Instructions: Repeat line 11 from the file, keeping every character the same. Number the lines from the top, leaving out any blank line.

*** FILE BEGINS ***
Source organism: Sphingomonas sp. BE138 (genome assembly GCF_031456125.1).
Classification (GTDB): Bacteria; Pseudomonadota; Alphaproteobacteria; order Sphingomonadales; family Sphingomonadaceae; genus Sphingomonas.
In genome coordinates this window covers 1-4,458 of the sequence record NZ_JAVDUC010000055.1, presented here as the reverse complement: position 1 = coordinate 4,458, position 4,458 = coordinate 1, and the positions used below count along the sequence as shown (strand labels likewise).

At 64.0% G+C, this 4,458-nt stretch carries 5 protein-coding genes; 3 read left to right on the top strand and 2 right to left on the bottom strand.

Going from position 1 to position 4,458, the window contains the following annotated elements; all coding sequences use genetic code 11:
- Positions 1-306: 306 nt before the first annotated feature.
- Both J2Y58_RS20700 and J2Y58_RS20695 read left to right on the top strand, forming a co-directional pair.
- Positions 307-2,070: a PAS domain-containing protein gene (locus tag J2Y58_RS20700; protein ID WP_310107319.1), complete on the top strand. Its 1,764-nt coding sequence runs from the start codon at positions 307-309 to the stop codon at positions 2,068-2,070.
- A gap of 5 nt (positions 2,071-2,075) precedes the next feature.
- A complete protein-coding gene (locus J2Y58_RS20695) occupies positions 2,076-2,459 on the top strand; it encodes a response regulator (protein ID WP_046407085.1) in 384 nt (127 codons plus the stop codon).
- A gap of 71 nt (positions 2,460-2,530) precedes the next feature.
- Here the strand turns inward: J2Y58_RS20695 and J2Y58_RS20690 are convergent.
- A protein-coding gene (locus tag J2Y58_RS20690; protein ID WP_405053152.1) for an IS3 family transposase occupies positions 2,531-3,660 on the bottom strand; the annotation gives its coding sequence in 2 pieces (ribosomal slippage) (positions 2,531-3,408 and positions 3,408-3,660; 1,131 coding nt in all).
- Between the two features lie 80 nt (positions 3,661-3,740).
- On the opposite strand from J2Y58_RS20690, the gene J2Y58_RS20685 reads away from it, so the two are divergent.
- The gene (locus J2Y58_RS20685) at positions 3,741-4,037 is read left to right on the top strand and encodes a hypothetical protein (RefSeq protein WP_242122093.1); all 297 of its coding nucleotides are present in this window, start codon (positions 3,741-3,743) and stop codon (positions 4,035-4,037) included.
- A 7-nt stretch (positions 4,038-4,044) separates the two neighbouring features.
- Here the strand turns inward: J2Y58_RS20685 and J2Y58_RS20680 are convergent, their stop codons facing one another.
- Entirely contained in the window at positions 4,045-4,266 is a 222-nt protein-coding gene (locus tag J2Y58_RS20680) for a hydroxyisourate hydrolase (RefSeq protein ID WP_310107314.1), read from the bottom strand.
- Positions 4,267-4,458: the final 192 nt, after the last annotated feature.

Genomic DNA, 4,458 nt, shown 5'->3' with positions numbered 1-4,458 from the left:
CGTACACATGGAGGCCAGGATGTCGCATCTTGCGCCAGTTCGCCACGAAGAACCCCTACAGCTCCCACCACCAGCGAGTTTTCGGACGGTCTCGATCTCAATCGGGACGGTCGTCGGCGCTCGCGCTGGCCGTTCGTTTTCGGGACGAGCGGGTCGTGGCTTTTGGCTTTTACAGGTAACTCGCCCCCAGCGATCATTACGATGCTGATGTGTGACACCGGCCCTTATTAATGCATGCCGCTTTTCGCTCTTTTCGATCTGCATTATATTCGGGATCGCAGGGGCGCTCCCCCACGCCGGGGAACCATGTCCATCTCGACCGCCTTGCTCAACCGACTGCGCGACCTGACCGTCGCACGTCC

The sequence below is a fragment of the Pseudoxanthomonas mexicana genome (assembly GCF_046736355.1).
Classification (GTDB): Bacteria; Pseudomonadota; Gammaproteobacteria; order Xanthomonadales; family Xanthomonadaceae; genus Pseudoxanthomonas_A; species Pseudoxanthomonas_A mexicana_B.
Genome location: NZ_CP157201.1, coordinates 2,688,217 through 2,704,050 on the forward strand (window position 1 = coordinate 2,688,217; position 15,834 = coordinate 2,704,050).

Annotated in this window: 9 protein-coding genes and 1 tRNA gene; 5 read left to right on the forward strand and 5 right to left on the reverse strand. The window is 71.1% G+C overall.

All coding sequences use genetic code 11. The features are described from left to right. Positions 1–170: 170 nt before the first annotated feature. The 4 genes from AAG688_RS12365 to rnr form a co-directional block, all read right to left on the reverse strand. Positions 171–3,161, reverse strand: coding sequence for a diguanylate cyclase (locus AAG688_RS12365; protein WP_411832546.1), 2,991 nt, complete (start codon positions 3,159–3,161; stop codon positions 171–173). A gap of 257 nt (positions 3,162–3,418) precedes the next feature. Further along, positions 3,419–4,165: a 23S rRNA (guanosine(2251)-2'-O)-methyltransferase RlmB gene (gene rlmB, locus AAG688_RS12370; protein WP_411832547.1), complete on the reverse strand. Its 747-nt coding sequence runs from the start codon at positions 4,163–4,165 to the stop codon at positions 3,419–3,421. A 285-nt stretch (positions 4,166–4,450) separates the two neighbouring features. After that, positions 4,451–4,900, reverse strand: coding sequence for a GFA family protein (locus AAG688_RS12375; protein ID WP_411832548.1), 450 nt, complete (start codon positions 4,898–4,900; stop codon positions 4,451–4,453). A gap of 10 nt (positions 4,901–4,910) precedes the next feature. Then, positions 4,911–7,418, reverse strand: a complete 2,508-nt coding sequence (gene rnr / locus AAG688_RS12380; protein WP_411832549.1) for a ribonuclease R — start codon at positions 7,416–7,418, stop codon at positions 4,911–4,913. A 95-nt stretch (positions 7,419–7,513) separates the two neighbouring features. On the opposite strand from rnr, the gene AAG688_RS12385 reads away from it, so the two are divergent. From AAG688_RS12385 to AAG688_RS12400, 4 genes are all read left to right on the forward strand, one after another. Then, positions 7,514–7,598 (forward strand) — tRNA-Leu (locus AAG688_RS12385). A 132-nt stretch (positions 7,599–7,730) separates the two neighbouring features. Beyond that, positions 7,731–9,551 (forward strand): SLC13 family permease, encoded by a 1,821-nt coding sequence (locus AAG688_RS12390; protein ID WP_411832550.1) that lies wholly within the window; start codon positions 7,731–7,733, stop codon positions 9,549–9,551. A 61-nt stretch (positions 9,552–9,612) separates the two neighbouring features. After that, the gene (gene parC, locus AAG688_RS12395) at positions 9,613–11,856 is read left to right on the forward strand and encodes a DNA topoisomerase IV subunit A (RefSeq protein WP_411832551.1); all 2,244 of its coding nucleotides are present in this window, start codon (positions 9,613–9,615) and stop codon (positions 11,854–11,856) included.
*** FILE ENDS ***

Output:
- A gap of 71 nt (positions 2,460-2,530) precedes the next feature.